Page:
The essence of the mystic’s challenge
Thank you for pointing out the general nature of The Five Practices, and how they don’t fully describe the practices of a mystic. I completely agree, and your three insights clarify that very well.
I especially like your statement that “Mysticism is about the doing, rather than the thinking or the feeling.” This is the ‘call to action’ which I think gets distorted, similar — as you point out — to the call to celibacy, and so on.
For the mystic, a sense of urgency can develop when he or she discovers a powerful insight, which can often result in a compulsion to share with the world. Unfortunately, unless mystics are circled around a campfire of like-minded believers or similarly experienced travelers, their messages tend to fall flat.
The world is generally tone deaf to the visionary’s message from the great beyond. But it’s more than that, isn’t it? Because while the mystic’s outreach to the world is typically ineffective, the world is always on the lookout for practical solutions, calls to action that it and it alone judges as do-able and beneficial.
So, when I refer to “a gradual discovery of what worked and what didn’t,” it’s not a set of insights that I gained based solely on my personal inner journey. It also refers to the gnawing frustration of the mystic, that the insights revealed from the “vast interior” or the great unknown are restricted to me and only me. Eventually, out of this sense of impotence and sometimes seething frustration, the mystic can falter, sinking into loneliness, despair and certainly very easily into cynicism.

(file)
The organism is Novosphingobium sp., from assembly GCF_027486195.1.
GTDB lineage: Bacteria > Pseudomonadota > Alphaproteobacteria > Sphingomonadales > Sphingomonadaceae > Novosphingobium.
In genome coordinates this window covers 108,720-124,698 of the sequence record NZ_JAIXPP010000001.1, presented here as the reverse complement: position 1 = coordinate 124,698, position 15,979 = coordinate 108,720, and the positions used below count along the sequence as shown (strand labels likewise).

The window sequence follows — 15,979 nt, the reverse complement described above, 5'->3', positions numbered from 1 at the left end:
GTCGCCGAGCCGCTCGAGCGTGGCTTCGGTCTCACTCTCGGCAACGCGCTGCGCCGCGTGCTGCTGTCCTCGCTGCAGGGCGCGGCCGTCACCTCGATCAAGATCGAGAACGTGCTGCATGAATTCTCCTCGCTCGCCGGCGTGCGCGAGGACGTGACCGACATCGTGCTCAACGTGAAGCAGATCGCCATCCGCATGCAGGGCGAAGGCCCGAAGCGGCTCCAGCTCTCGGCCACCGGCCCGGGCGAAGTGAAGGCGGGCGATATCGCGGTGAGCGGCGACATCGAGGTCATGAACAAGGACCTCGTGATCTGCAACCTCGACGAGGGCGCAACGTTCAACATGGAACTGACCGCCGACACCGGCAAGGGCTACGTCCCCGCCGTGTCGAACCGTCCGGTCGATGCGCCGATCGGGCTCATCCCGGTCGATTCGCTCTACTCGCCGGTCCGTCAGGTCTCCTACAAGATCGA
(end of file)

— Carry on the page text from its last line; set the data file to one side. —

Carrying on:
But let’s look at what we have here, because I think we are actually calling out some of the vital elements. The formula for success is to somehow transform the mystic’s insights into “practical solutions” that the world will embrace. Not mere words nor lofty ideas, but rather solutions presented as “calls to action.” At its most basic it’s about, “Tell me what to do and I’ll do it. If it works, I’ll keep doing it.”
So the essence of the challenge we face is, in my opinion, simplifying that which is deeply complex and arduous.
To be clear, the challenges these comments tackle are not a ‘light reading’ topic. For example, it is clear that the practices that The Little Creek Monastery depicts are lightweight compared to what we are discussing.
So, if someone were to say to a mystic, “Tell me what to do,” the responses will vary. The Abbot of a mainline monastery might say, “Join the order. And then pray many times a day, and be immersed in meditations, scriptures and routine chores for 20 to 40 years, and then come back and talk to me.”